Those of you in a funk over the cancellation of the Nissan Murano CrossCabriolet and can’t afford a Land Rover Range Rover Evoque convertible can now rejoice! No, the CrossCab is not coming back, nor will there be a price cut on the Evoque ‘vert. What appears to be a worthy replacement is on the horizon for 2020, the Volkswagen T-Roc cabriolet.
Now for the let down: VW won’t be offering it in the US. Unfortunately, it’s a UK/Europe-only model. One would think that for your development and tooling bucks you would want to sell in as many markets as possible, right? So why limit the T-Roc line?
Why a Crossover Cabriolet?
Yes, we are puzzled why a crossover cabriolet category even exists, but we applaud the effort because the world needs a few automotive outliers to liven things up, don’t you agree? VW’s take is they want to bring an “extroverted and emotive design to the T-Roc range of cars.”
Blasting along the Nurburgring with the wind blowing in your hair would have to be one of life’s best moments. Or at least one of the most interesting.
Manual Transmission Standard
Besides the top-down enjoyment, the T-Roc cab comes standard with a six-speed manual transmission. An actual manual! Optional is a seven-speed dual-clutch automatic transmission that is available with the optional four-cylinder engine.
The standard engine is a 1.0-liter three-cylinder rated at 114 hp. But it is turbocharged. The four-cylinder is a 1.5-liter that’s turbocharged as well. The T-Roc is front-wheel drive, no all-wheel drive will be offered.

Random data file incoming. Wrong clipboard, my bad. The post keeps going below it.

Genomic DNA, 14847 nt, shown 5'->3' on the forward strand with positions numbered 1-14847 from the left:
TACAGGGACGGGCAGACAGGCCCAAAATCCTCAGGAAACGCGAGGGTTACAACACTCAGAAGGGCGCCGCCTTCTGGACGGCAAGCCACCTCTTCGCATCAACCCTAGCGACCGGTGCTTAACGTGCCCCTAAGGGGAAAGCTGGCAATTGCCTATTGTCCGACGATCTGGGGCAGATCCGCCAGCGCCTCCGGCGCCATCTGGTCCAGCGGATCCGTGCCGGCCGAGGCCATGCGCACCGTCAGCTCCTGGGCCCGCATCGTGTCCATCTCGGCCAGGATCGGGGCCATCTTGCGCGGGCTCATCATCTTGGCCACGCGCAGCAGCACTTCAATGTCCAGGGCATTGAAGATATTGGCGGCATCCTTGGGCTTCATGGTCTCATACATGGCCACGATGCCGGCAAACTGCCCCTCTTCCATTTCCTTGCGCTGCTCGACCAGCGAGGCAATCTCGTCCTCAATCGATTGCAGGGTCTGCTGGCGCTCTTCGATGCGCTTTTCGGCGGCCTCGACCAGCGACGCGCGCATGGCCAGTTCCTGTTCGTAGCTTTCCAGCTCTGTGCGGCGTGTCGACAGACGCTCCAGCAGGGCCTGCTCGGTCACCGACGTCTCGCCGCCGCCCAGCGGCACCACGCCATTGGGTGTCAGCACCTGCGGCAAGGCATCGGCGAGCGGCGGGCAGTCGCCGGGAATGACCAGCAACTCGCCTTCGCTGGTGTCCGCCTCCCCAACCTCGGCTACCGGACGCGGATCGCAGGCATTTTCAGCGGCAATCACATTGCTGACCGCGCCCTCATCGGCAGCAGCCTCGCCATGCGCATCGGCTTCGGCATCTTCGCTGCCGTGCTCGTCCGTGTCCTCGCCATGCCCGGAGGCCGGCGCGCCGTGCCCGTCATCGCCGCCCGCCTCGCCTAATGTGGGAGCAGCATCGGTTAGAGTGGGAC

You can choose between two design packages with a slew of different features. The “Style” package comes with special 17-inch wheels and tires, an ambient light package, and has the option of a leather interior.
The “R-Line” package adds standard fog lights along with either fabric or leatherette sport seats. Additionally, the R-Line features special engine tuning and steering for a more engaging driving experience.
Only VW Drop Top?
Debuting in September at the Frankfurt Auto Show, the T-Roc cab will replace the Golf and Beetle cabriolets. Our spies tell us it’s the only convertible VW will offer, unless they actually produce the ID Buggy. The T-Roc cabriolet will be on dealer’s lots in the spring of 2020.
Though it may look like VW just whacked the top off of a standard T-Roc, they have added 37mm to the wheelbase. Additionally, the mostly unique body has extra bracing and structural strengthening which VW engineers say will get it a five-star crash-test rating.
The back end is completely new and offers up 284-liters of trunk space while maintaining two rear seats. There still has to be room for the top to stow when you hit the “open” button, too.
When you’re ready to drop the top, you can do it in a flash. It takes only nine seconds to disappear, and you can engage the function with speeds up to 19mph.
Altogether, the T-Roc Cab would be a fun addition to VW’s US lineup and it’s a shame they’re not bringing it stateside. Granted, the Nissan CrossCab did not sell well here, but then the T-Roc cab doesn’t look like a pregnant guppy with a hat. Sorry, CrossCab owners.